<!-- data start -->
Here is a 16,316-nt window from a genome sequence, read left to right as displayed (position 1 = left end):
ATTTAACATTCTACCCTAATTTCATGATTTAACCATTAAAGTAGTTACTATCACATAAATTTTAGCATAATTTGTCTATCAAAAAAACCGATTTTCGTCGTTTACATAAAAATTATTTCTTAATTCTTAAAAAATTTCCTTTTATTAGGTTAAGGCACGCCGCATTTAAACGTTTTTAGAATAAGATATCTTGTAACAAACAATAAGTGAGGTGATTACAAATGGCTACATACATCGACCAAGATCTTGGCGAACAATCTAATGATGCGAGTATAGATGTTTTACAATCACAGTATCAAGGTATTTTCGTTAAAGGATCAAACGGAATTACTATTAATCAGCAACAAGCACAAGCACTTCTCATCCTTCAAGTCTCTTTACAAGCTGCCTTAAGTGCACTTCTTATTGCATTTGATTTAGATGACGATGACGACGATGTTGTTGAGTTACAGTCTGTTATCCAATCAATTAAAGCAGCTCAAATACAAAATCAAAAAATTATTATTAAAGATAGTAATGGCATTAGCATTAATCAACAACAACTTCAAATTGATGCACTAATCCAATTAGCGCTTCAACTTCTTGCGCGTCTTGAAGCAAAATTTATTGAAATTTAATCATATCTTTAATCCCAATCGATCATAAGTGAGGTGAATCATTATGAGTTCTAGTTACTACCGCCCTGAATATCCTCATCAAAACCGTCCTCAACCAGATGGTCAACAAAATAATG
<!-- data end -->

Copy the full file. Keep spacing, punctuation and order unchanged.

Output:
Here is a 16,316-nt window from a genome sequence, read left to right as displayed (position 1 = left end):
ATTTAACATTCTACCCTAATTTCATGATTTAACCATTAAAGTAGTTACTATCACATAAATTTTAGCATAATTTGTCTATCAAAAAAACCGATTTTCGTCGTTTACATAAAAATTATTTCTTAATTCTTAAAAAATTTCCTTTTATTAGGTTAAGGCACGCCGCATTTAAACGTTTTTAGAATAAGATATCTTGTAACAAACAATAAGTGAGGTGATTACAAATGGCTACATACATCGACCAAGATCTTGGCGAACAATCTAATGATGCGAGTATAGATGTTTTACAATCACAGTATCAAGGTATTTTCGTTAAAGGATCAAACGGAATTACTATTAATCAGCAACAAGCACAAGCACTTCTCATCCTTCAAGTCTCTTTACAAGCTGCCTTAAGTGCACTTCTTATTGCATTTGATTTAGATGACGATGACGACGATGTTGTTGAGTTACAGTCTGTTATCCAATCAATTAAAGCAGCTCAAATACAAAATCAAAAAATTATTATTAAAGATAGTAATGGCATTAGCATTAATCAACAACAACTTCAAATTGATGCACTAATCCAATTAGCGCTTCAACTTCTTGCGCGTCTTGAAGCAAAATTTATTGAAATTTAATCATATCTTTAATCCCAATCGATCATAAGTGAGGTGAATCATTATGAGTTCTAGTTACTACCGCCCTGAATATCCTCATCAAAACCGTCCTCAACCAGATGGTCAACAAAATAATG